Are Journalists Safe?

NOT too long ago, the world marked World Press Freedom Day in Accra, Ghana. It was a day that was savored by especially journalists in this country.

IT demonstrated that Ghana has come of age in the area of entrenching press freedom.  That notwithstanding, recent attacks on Ghanaian journalists are not only worrying but also threaten press freedom

THESE incessant attacks seem to be the order of the day with officialdom virtually doing nothing concrete about them.  The question that arises is: are we safe as journalists?

MANY would think that this is a premature question, believing that these are only pockets of attacks.  The fact is that these are not isolated cases!

ALMOST on a weekly basis, we hear reports of journalists being assaulted or abused in some form.

Of course, the recent one is the incident that took place at the national headquarters of the ruling New Patriotic Party (NPP) where a staunch member of the party Hajia Fati admitted slapping a journalist working with Adom FM, a member of the Multimedia Group.

LISTENING to her, Haji Fati makes a shocking defence of her unruly action by averring that she thought the Adom FM reporter was one of the onion sellers at the markets.

THAT statement by the strong NPP activist is not only insulting but also more importantly insulting!  So, is Madam Fati trying to say that onion sellers in this country have no rights?  Or even if they have rights one can trampled on them with such impunity like she did?

AND even if she was an onion seller did that give her the licence to slap and abuse her?  For us at Today there is absolutely no justification for Hajia Fati to resort to that line of action, coming from a political party that believed in the freedom of the press.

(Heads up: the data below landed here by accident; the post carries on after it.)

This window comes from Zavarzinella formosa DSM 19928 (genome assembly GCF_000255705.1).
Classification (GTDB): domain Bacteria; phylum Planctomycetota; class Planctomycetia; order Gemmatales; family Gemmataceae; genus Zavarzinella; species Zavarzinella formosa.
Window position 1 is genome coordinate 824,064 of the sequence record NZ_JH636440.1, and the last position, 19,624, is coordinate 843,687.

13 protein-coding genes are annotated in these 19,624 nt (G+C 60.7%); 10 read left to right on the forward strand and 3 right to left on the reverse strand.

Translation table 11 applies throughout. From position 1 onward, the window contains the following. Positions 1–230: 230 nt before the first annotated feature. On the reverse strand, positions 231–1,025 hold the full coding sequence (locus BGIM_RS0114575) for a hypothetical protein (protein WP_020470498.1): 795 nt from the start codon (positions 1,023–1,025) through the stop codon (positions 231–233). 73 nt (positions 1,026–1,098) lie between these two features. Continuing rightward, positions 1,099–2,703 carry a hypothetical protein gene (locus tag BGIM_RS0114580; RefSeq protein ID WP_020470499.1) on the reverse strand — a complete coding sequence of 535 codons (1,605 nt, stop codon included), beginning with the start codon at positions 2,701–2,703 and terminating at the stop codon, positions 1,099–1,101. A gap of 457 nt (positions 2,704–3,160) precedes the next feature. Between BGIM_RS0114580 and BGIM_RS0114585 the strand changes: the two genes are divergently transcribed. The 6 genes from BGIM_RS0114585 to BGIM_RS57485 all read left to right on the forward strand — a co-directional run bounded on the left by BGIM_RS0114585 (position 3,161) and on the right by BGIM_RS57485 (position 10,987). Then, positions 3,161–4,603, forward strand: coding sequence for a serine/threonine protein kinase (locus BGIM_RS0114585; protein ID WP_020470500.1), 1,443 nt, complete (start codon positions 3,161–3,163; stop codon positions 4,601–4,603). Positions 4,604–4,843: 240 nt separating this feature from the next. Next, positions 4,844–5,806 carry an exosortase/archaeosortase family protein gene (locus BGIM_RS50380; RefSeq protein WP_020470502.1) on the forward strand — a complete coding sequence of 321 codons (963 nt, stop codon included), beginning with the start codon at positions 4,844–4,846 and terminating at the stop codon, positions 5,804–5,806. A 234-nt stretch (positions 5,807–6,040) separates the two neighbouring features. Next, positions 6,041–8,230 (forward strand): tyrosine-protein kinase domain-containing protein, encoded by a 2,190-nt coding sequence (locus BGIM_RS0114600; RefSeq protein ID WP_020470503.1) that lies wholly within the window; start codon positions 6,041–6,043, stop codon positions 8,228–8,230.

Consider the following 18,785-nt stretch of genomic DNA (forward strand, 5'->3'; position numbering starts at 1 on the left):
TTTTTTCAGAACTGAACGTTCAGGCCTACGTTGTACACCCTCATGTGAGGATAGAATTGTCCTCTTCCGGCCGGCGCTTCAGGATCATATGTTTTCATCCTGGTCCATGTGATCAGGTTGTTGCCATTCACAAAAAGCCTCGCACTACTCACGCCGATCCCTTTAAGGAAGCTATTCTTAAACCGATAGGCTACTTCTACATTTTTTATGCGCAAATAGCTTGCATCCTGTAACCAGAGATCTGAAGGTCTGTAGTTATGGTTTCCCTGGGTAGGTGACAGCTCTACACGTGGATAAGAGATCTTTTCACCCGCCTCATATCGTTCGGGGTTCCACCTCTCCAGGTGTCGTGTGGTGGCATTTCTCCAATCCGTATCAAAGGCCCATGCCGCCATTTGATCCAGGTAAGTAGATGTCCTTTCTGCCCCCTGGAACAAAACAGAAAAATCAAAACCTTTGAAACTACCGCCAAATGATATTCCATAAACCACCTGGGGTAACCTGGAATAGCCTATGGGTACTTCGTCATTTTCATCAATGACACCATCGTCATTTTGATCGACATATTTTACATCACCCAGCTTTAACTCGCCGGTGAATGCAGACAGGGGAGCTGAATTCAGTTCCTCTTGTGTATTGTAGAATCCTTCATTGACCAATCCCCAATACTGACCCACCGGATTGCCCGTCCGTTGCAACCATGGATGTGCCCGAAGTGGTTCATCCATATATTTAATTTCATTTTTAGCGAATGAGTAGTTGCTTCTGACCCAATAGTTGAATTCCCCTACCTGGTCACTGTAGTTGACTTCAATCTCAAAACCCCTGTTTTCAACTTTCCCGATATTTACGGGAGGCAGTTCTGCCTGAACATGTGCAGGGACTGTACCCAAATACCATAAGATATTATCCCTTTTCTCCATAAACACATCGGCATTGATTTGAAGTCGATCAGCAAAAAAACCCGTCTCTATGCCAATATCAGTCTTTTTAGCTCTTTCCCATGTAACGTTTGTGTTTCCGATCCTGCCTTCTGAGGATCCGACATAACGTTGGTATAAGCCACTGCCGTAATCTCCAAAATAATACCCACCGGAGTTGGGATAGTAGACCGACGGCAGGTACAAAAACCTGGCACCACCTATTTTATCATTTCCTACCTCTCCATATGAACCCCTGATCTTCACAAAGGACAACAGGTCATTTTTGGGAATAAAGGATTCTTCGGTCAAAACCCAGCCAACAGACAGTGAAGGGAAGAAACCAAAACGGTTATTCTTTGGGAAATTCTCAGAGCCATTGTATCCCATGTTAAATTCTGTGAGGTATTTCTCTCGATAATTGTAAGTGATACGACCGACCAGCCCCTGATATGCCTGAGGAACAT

TODAY must bluntly state that Madam Fati’s justification for her action only adds insult to injury.

HOWEVER, it is refreshing to hear the NPP leadership condemn the act by one of its staunchest members.  This was stated in a statement issued yesterday and signed by the party’s acting General Secretary, John Boadi.

ACCORDING to the statement, “The party [NPP] wishes to assure Ghanaian journalists that, it respects and cherishes the role of the media as partners in development and does not condone any action intended to suppress press freedom.”

INASMUCH as it is good for the NPP to condemn the act, we would want to see a situation where the party’s leadership will be firm in taking disciplinary action(s) against some of their members who go overboard.  That will certainly help reduce these barbaric attacks on journalists

WE are also encouraged by the fact that our umbrella organisation—Ghana Journalist Association (GJA)—his weighing the option of resorting to the law courts to try and seek justice and protection for those of us in the inky fraternity.

WHILE we join the many well-meaning Ghanaians who have condemned unreservedly Hajia Fati’s action, we also want to urge the powers-that-be to do more to protect journalists in this country.